In a study byValerie Beral, a professor at Britain's Oxford University , published in The Lancet Oncology journal,a team of researchers pooled data on 27,276 women with endometrial cancer in 36 studies from North America, Europe, Asia, Australia and South Africa to study all the epidemiology data related to the effect of oral contraceptive pills on the endometrial cancer.
The findings of the study were broadly indicative of the protective effect of oral contraceptive pills on the risk of womb cancer in women and are summarized below:
1) This study found that, oral contraceptive pills give long term protection against endometrial cancer.
2) Using the pill for 5 years reducted the risk by about quarter.
3) The protective effect was seen to persist for dacades after the pill was stopped, so women who took pills in their 20s will have reduced chances of womb cancer even in their 50s.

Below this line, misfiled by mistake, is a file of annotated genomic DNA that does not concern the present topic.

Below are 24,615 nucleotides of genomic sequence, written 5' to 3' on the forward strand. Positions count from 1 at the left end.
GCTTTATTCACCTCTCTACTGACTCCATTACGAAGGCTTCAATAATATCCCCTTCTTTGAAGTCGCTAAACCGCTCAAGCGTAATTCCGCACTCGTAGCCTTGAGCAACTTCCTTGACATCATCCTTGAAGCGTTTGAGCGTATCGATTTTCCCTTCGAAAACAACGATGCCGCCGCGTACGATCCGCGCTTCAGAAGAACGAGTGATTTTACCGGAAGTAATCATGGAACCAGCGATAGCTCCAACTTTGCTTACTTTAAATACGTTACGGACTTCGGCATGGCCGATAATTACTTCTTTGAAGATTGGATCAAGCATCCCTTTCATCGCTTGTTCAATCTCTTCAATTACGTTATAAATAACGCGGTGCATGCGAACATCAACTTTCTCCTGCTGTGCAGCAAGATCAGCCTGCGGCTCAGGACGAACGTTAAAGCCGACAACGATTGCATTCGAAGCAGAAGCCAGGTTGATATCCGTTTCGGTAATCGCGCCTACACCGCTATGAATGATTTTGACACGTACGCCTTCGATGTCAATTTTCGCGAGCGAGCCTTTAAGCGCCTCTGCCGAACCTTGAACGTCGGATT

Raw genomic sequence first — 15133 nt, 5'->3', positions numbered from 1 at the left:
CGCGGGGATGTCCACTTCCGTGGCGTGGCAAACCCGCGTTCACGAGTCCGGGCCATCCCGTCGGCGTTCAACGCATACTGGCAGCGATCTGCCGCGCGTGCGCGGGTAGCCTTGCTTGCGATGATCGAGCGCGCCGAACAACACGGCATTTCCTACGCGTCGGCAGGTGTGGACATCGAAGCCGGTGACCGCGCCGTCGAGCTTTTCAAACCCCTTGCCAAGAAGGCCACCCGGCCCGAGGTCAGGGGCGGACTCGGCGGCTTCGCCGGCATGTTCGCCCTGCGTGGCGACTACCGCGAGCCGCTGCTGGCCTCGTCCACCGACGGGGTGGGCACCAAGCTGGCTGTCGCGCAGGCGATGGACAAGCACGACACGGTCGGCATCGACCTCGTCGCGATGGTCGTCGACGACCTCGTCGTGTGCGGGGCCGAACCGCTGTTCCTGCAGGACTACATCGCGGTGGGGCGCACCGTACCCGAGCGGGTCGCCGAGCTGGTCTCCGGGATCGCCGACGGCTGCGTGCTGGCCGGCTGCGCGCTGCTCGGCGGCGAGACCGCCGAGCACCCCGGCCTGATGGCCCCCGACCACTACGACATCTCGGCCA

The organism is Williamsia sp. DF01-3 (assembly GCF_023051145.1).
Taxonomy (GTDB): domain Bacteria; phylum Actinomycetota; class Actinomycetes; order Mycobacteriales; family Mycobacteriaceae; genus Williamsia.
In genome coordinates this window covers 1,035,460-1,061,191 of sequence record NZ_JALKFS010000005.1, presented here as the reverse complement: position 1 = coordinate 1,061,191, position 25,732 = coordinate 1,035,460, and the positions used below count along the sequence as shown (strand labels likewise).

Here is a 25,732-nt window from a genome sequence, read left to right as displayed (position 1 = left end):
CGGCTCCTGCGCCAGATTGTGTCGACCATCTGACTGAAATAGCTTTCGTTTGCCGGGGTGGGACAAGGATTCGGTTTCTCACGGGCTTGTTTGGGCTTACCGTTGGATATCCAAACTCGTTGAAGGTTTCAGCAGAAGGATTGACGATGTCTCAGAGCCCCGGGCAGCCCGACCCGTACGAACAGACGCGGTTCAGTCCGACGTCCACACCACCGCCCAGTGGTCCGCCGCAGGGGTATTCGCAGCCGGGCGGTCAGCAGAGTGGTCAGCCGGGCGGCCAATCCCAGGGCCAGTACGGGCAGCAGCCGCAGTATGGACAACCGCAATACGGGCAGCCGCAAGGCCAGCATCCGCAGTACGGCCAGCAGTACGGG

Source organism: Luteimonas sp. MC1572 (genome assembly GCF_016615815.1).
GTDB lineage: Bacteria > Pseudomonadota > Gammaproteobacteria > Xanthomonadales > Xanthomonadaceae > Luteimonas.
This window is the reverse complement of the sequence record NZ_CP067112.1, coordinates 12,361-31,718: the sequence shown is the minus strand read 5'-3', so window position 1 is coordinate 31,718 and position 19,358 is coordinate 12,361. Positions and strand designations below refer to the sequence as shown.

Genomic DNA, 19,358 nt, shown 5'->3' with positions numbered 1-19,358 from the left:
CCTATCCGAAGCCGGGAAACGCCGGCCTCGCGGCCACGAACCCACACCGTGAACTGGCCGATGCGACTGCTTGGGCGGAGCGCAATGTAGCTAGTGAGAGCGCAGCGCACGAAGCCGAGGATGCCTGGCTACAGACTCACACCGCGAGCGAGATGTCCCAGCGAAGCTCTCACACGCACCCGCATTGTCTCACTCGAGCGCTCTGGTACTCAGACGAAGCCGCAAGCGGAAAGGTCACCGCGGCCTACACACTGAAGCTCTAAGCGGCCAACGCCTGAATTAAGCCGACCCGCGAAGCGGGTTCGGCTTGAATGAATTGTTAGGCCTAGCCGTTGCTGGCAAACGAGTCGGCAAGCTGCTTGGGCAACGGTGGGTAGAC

4) In high-income countries, they found, 10 years of oral contraceptive use reduces the risk of developing endometrial cancer before age 75 from 2.3 to 1.3 cases per 100 users.
5) The risk reduction correlates with the number of years a woman used the pill, the study found, and was not affected significantly by other factors such as a woman's reproductive history, body fat levels, ethnicity, or alcohol and tobacco use.
6) The change in the estrogen content of the pills has not affected the protection it provides, and the women who used pills during 1980s with pills having almost half the estrogen levels of pills used in 1960s had similar reduction in the risk of endometrial cancer.
7) The study shows that an estimated 400,000 womb cancer cases had been prevented by use of the pill in wealthy countries the past 50 years, including some 200,000 in the last decade.